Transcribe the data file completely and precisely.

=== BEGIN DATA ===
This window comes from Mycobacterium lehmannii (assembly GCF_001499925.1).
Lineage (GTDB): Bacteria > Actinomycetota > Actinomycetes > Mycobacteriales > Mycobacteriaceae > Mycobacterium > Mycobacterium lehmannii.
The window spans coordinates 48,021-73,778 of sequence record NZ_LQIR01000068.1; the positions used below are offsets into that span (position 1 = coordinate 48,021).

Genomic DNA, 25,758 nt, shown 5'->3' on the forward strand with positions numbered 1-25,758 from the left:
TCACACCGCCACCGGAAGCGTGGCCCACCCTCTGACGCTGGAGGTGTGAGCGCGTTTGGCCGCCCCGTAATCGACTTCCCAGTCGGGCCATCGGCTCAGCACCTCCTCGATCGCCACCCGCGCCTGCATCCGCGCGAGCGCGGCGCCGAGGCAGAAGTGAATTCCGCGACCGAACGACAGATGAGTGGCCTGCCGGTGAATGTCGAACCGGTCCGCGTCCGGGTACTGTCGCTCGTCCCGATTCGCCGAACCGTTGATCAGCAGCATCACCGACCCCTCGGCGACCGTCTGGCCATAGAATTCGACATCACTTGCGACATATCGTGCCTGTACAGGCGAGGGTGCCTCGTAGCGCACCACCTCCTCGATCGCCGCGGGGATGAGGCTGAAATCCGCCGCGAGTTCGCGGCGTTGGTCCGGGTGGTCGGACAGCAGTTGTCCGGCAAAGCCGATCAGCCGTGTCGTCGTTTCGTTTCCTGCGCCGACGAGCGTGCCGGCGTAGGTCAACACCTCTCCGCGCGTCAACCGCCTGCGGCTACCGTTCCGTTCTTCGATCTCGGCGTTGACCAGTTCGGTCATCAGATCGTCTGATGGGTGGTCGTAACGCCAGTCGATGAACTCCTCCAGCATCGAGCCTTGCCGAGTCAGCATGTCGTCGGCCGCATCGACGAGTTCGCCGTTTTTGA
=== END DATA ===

This window comes from Mycobacterium lehmannii (assembly GCF_001499925.1).
Lineage (GTDB): Bacteria > Actinomycetota > Actinomycetes > Mycobacteriales > Mycobacteriaceae > Mycobacterium > Mycobacterium lehmannii.
The window spans coordinates 48,021-73,778 of sequence record NZ_LQIR01000068.1; the positions used below are offsets into that span (position 1 = coordinate 48,021).

Genomic DNA, 25,758 nt, shown 5'->3' on the forward strand with positions numbered 1-25,758 from the left:
TCACACCGCCACCGGAAGCGTGGCCCACCCTCTGACGCTGGAGGTGTGAGCGCGTTTGGCCGCCCCGTAATCGACTTCCCAGTCGGGCCATCGGCTCAGCACCTCCTCGATCGCCACCCGCGCCTGCATCCGCGCGAGCGCGGCGCCGAGGCAGAAGTGAATTCCGCGACCGAACGACAGATGAGTGGCCTGCCGGTGAATGTCGAACCGGTCCGCGTCCGGGTACTGTCGCTCGTCCCGATTCGCCGAACCGTTGATCAGCAGCATCACCGACCCCTCGGCGACCGTCTGGCCATAGAATTCGACATCACTTGCGACATATCGTGCCTGTACAGGCGAGGGTGCCTCGTAGCGCACCACCTCCTCGATCGCCGCGGGGATGAGGCTGAAATCCGCCGCGAGTTCGCGGCGTTGGTCCGGGTGGTCGGACAGCAGTTGTCCGGCAAAGCCGATCAGCCGTGTCGTCGTTTCGTTTCCTGCGCCGACGAGCGTGCCGGCGTAGGTCAACACCTCTCCGCGCGTCAACCGCCTGCGGCTACCGTTCCGTTCTTCGATCTCGGCGTTGACCAGTTCGGTCATCAGATCGTCTGATGGGTGGTCGTAACGCCAGTCGATGAACTCCTCCAGCATCGAGCCTTGCCGAGTCAGCATGTCGTCGGCCGCATCGACGAGTTCGCCGTTTTTGA